November 20, 2018. Today marks a momentous milestone in our family – we completed on our first house!
We thought having a baby would be a baptism of fire, but all the poo rivers and spew spates in the world were no comparison to the rocky road that became our house-buying journey.
We had it all. Defeat at the hands of an investor, pulling out of a buy moments before signing on the dotted line and negotiations which felt like we were dealing with a bad-tempered EU chief negotiator who had gone without his morning pastry all made things more stressful that the worst deadline day.
But be in no doubt. At the ages of 26 and 27, we are incredibly privileged to call ourselves homeowners (though technically the bank is more one of those than us, currently!).
Day one: already an end in sight…or so we thought
Like overconfident parents naively awaiting the arrival of baby number one, we thought we’d smashed this house game on day one of the search.
It was April 23, 2018, and we had just viewed the first house of what would turn out to be a good two-dozen.
It was perfect. So much so, practically on the doorstep we submitted a offer for the full asking price, led to believe the sellers were keen on a quick sale and would probably sell by close of play.
Sadly, it wasn’t to be, and we lost out to an investor who came back with an offer way out of our ballpark.
Take two: offer accepted!
We currently live in Worthing, where Hanna grew up. Having lived in Swindon before spending time at Portsmouth University, my decision to relocate to Hanna’s neck of the woods nearly six years ago didn’t take into account house prices.
In Swindon, the cost of a two-bed house may as well have been a can of beans in comparison to the inflated prices in Worthing.
For our modest budget, it appeared a stately home was in reach back in Wiltshire, while in Worthing our limit barely stretched to the type of home we were after.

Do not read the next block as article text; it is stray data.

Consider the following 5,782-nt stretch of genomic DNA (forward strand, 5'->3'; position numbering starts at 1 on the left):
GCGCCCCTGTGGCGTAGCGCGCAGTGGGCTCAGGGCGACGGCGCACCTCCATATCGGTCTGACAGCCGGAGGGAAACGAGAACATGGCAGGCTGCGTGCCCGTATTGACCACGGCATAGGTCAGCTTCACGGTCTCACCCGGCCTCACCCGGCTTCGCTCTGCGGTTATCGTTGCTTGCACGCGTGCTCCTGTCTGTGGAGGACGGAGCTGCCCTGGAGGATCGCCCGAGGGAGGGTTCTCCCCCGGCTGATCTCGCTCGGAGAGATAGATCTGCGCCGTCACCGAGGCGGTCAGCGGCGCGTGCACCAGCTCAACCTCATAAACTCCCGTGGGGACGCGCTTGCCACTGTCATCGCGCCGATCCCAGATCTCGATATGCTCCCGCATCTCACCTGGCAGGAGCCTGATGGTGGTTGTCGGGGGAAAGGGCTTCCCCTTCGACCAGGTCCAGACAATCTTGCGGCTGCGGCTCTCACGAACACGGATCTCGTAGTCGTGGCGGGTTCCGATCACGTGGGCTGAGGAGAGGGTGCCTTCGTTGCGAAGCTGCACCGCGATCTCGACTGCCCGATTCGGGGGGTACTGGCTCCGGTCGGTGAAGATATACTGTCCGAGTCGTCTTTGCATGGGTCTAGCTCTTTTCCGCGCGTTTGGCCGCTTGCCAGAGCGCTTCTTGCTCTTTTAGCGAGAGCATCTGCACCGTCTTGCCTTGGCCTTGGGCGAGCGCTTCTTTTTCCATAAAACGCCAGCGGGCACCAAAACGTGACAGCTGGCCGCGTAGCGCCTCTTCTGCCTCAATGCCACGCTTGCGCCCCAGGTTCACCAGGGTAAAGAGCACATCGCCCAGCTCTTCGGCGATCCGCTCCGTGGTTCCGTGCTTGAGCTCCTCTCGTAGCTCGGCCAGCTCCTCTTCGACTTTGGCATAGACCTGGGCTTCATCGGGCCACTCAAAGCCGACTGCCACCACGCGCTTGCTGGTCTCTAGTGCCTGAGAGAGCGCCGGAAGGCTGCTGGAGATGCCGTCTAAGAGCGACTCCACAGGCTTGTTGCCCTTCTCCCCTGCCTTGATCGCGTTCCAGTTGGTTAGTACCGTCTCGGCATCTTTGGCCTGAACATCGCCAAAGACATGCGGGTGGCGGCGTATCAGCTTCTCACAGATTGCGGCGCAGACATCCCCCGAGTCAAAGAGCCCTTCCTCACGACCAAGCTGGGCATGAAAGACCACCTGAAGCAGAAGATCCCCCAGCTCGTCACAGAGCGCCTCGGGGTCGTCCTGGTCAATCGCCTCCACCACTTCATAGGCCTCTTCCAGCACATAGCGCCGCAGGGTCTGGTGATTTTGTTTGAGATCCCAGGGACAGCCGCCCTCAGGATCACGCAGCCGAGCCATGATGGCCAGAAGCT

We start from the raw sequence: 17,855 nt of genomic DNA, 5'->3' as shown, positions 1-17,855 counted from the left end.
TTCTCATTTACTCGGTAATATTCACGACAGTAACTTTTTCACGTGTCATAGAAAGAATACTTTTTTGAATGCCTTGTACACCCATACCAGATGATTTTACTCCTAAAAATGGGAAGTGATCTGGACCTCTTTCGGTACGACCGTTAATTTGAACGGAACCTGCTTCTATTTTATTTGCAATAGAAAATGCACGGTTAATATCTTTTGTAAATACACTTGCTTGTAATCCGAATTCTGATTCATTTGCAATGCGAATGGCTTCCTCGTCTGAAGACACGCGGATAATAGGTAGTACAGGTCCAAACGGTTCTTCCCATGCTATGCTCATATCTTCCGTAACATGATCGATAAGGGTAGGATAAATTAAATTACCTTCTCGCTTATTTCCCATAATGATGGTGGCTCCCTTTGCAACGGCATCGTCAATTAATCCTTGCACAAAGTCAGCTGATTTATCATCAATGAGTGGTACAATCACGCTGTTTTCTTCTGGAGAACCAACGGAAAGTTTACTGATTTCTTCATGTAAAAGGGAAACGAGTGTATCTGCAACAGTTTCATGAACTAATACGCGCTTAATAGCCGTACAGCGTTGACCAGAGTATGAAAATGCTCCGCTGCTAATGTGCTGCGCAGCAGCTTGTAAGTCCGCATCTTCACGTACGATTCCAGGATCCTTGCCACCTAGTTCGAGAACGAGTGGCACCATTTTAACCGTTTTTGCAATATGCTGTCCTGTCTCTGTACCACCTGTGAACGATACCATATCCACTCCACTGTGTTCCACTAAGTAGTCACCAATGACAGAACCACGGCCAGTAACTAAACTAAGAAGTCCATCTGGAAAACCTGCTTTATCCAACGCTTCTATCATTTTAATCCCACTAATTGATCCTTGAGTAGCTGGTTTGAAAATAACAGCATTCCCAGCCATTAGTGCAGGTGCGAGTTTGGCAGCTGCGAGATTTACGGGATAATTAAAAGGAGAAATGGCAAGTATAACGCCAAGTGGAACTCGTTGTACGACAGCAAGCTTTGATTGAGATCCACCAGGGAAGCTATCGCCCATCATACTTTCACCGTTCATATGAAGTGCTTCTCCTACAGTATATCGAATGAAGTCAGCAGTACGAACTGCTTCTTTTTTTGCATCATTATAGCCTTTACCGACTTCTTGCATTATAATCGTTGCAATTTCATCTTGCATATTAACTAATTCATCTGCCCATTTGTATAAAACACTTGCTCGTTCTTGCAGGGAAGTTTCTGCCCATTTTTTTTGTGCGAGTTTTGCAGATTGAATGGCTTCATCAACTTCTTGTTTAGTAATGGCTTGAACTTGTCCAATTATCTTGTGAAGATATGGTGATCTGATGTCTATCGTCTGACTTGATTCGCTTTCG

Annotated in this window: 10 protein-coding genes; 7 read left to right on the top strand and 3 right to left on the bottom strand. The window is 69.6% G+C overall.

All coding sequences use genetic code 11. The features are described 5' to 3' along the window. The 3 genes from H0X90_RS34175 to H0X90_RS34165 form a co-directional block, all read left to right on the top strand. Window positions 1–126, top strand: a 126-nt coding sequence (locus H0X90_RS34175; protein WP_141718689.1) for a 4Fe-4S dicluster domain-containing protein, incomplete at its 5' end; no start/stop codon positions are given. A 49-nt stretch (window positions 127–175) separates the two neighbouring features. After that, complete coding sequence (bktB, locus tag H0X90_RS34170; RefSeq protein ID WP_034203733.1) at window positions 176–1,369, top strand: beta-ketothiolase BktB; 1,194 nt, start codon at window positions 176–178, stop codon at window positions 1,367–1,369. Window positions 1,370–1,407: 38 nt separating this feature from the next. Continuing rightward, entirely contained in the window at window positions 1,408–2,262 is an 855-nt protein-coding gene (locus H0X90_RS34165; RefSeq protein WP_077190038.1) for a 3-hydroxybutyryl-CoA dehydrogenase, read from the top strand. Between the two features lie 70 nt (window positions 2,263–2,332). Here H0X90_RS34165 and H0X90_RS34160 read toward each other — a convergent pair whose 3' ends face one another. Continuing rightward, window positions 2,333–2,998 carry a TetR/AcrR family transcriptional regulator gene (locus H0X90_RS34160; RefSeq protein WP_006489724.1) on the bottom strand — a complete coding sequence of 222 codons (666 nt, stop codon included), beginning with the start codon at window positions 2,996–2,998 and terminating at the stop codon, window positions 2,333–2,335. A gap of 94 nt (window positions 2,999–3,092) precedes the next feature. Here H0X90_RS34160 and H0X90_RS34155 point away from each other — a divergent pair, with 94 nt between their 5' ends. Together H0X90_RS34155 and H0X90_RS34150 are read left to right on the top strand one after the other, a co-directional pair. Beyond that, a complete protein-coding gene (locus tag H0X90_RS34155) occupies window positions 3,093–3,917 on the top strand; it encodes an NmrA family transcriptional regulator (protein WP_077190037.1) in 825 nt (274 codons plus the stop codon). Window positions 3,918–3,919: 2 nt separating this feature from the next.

We’re not the type seen on Escape to the Country. There was no ‘oh, our budget is £250,000 but for the perfect place we can stretch slightly to £1million’. And despite some agents appearing to apply the ‘Escape to the Country’ approach with offering us places way out of our league, we needed to expand our search area.
We eventually settled on a place in Littlehampton, just a few miles down the road. Bruised by our first failure, we complied with the ‘offers over’ asking price and went slightly above the guide price.
It worked…but then our journey really began.
So near, yet so far
We did all the official stuff, from instructing solicitors to brokering a mortgage deal and surveying the house to check it wasn’t made of biscuits.
Our offer was accepted on May 2, and to cut a long story short we were anticipating everything would be done by early September.
Despite everything initially going smoothly, we felt forced to walk away just over three months later. It became clear that issues with a new-build house meant we would not be able to agree a fixed completion date and time would likely drag on for what could have been months.
Things quickly turned into a bit of a shambles and we cut our losses. Looking back, it was precisely the right decision for so many reasons – but the whole experience highlighted some flaws in the house-buying process which we felt didn’t work in buyers’ favour.
By now the clock was ticking (August 10) and frankly we were getting tired of the whole thing. We wanted to be installed in a new home by the time Hanna went back to work.